November 19, 2021
Baking to Build Community
Do you dream about holiday baking? Do you love the idea of a community Christmas event? We are looking for bakers to share their favorite Christmas cookies at the Elizabeth Christmas tree lighting on December 4th. You can bake or serve or both! Donations at the event will benefit ECAA and the food banks. Email Sheila.email@example.com if you are interested.
Whether you have a large operation or a small flock you have probably spent a lot of time thinking about what housing and ranging system works best for you. To make it easier or perhaps more complicated scientists at the National Research Institute of Animal Production in Krakow, Poland have published a review of the pros and cons of different housing systems for laying hens. Check it out at: https://www.proquest.com/openview/40fab8a461106b9fdc686fc0cad4233c/1?pq-origsite=gscholar&cbl=1976406.
If you are having a hard time with icy patches on your paths and don’t want to use a lot of harsh chemicals consider making a beet juice brine. The brine still contains salt, but the sugar in the beets increases the efficacy of the de-icer so you can use less and get faster results. Beet juice additive can make ice melt at temperatures as low as -20 degrees. To make the mix, use your preferred method of making beet juice from yellow beets. (Red will stain more.) If you boil your beets as part of that process keep the beet water, though regular tap water will work too. Combine one gallon of water with 1.5 cups of rock salt and eight ounces of beet juice in a portable pressure sprayer and mix well. Apply to icy areas and try to avoid plants, because salt is still salt. Also, when you finish that jar of butter pickles don’t throw away the brine. That can be used for de-icing also.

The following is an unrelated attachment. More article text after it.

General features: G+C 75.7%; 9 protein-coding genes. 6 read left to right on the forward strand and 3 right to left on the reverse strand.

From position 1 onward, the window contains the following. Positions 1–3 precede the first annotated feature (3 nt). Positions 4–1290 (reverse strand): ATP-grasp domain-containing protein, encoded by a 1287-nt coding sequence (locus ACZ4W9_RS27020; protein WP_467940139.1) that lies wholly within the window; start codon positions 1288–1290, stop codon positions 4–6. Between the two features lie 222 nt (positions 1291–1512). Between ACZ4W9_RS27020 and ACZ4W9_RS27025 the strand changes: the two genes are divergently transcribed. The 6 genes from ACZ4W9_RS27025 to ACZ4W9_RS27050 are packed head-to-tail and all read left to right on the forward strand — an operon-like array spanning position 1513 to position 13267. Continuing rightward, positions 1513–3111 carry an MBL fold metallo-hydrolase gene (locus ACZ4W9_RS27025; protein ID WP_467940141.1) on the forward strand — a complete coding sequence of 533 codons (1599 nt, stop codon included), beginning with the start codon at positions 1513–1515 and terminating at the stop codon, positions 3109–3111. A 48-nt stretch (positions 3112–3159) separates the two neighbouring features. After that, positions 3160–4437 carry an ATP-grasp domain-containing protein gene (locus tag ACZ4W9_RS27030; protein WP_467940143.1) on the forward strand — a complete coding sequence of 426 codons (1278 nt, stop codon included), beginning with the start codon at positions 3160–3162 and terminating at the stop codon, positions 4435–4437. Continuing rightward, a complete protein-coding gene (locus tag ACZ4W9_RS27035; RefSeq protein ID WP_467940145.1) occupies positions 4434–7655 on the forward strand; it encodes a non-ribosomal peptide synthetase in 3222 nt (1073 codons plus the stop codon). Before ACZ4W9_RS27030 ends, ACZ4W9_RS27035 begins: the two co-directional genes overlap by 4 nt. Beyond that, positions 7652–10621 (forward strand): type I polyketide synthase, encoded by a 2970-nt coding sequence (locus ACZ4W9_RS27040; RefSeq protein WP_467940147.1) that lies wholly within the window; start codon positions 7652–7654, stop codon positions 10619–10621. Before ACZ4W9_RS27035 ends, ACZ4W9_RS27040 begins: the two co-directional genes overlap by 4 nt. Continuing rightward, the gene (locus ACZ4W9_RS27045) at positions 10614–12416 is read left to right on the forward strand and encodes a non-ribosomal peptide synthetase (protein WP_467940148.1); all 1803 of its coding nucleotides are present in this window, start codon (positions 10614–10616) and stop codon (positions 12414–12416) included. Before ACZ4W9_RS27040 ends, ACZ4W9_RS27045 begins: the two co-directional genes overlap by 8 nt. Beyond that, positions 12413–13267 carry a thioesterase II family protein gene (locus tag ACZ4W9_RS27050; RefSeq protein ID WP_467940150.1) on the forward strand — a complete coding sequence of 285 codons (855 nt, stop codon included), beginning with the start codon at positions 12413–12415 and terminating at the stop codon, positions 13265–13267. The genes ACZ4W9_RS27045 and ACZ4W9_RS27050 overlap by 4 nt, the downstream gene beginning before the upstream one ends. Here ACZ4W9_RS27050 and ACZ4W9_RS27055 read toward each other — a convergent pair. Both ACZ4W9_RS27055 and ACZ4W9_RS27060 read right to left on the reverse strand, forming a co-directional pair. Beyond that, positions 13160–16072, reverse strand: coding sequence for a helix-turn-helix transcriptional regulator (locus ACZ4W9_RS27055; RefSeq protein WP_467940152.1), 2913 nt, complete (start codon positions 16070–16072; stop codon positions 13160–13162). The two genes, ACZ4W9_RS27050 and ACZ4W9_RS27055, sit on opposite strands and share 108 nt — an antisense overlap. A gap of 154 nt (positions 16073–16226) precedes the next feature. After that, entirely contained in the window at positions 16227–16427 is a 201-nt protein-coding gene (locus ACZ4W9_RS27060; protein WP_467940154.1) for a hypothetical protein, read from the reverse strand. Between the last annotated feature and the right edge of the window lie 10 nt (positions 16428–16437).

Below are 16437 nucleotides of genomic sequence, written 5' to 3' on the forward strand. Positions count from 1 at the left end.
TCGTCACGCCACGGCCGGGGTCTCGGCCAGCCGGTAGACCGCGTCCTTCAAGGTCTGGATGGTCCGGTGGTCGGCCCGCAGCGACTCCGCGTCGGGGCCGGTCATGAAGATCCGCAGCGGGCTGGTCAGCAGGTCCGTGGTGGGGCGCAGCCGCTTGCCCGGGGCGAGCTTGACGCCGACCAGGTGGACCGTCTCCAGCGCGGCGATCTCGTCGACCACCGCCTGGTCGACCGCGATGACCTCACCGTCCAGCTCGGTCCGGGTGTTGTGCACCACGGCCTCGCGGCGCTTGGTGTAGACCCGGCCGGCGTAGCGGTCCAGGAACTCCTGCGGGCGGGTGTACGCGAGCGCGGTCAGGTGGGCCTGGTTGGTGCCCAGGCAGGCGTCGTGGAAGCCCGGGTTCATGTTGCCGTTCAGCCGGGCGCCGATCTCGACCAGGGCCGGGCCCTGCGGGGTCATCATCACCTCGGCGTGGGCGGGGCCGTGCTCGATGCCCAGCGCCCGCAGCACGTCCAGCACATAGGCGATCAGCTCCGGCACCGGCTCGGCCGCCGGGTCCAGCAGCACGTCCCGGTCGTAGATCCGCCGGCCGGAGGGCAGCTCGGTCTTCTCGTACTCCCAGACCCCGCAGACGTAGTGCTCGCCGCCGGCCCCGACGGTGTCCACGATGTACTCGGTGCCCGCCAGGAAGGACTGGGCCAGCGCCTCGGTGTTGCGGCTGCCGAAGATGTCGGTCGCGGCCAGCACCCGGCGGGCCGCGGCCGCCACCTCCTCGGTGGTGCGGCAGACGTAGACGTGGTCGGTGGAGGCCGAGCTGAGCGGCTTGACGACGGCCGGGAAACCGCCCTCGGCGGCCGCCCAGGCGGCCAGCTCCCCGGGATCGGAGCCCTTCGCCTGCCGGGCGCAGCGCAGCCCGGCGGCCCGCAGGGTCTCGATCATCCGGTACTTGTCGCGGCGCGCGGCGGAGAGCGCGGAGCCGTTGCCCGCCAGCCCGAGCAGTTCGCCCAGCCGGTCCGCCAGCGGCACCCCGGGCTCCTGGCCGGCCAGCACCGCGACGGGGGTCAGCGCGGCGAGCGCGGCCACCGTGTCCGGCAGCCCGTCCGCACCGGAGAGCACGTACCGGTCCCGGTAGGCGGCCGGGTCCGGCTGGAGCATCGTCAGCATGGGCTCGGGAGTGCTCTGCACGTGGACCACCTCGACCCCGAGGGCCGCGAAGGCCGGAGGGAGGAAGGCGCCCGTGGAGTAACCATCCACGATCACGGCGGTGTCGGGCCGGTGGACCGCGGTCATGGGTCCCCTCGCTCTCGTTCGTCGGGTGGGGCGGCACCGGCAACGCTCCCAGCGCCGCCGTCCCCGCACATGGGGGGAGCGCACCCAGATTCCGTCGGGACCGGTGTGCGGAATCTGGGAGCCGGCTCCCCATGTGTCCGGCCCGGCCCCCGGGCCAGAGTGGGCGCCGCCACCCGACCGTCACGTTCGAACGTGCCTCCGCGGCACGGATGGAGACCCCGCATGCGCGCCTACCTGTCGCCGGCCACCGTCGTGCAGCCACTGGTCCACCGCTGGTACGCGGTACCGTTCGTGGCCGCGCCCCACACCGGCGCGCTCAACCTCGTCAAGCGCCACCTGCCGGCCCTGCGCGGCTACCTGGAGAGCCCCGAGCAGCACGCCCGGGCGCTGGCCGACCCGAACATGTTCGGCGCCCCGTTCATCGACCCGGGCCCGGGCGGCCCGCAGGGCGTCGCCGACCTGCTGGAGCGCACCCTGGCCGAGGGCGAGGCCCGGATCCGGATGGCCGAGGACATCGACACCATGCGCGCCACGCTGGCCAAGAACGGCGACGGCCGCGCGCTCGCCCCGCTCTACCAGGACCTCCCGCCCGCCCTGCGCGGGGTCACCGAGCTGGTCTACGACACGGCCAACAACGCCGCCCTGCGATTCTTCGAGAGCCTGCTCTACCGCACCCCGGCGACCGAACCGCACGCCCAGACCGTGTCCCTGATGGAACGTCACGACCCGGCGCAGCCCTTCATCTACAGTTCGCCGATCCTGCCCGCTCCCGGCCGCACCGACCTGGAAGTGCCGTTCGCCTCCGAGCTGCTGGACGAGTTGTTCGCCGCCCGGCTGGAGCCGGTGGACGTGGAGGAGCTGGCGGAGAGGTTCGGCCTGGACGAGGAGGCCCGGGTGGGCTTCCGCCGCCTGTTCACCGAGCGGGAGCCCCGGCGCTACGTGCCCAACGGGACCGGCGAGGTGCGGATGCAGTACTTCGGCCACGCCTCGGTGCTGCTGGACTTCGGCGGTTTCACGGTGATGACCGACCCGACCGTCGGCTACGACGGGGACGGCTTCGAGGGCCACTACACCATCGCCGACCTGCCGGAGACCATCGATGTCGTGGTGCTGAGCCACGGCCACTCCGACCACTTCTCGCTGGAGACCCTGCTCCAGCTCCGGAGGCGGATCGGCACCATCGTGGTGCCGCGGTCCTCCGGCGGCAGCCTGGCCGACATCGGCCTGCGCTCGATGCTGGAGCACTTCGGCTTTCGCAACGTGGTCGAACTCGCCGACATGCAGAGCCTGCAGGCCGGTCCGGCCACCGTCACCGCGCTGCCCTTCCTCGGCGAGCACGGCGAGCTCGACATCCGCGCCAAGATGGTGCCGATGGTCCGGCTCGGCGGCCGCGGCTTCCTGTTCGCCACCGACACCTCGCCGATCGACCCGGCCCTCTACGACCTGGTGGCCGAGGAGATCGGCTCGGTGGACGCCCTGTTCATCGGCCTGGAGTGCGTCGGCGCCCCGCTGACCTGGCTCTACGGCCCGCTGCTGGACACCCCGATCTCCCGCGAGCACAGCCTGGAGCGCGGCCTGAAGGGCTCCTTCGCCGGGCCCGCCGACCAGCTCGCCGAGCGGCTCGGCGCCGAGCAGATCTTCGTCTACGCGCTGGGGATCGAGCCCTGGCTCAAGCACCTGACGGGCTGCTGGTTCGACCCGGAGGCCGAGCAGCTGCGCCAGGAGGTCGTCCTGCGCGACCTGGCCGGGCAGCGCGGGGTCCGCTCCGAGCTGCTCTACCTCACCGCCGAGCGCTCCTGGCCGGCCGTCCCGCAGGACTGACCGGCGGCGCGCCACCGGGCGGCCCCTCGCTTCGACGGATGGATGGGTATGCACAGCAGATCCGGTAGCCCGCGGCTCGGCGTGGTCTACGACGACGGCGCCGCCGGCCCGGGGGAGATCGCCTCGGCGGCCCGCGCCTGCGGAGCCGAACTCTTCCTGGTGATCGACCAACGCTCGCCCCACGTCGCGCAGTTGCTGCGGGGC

Traditional Method of Drying Squash
Join ethnobotanist Linda Black Elk as she teaches how to air dry your squash harvest and even make use of those squash you thought weren’t edible fresh. Check out her video at: https://www.youtube.com/watch?v=XHeobVMPegI.
A Brief History of Canning Food
While preserving food by various methods had been around for centuries, Nicolas Appert, a turn-of-the-nineteenth-century confectioner, has long been recognized as the father of modern canning. He developed over fourteen years and published his methods in 1810, well before we fully understood microbes. Check out this article from the Smithsonian: https://www.smithsonianmag.com/smart-news/father-canning-knew-his-process-worked-not-why-it-worked-180961960.
Supporting the Homestead Education Center
Last week we shared that the public comment period is opening for the development of Casey Jones Park, which ultimately will include the Homestead Education Center. You can learn more about the project on the Elizabeth Parks and Recreation website or the FAQ on this flyer: https://drive.google.com/file/d/1D6_YId2fV7eV5v8ZVH0XYQWcFHV0aVwx/view?usp=sharing.
Managing Your Team
If you have farm hands or volunteers here are some tips from Agweb on how to build a team and get the most out of them: https://www.agweb.com/news/business/health/dont-play-favorites-your-farm-employees.
There will be no Roundup next week. See you again in two weeks!
Have announcements or classifieds that should be included in the next Roundup? Send them to firstname.lastname@example.org.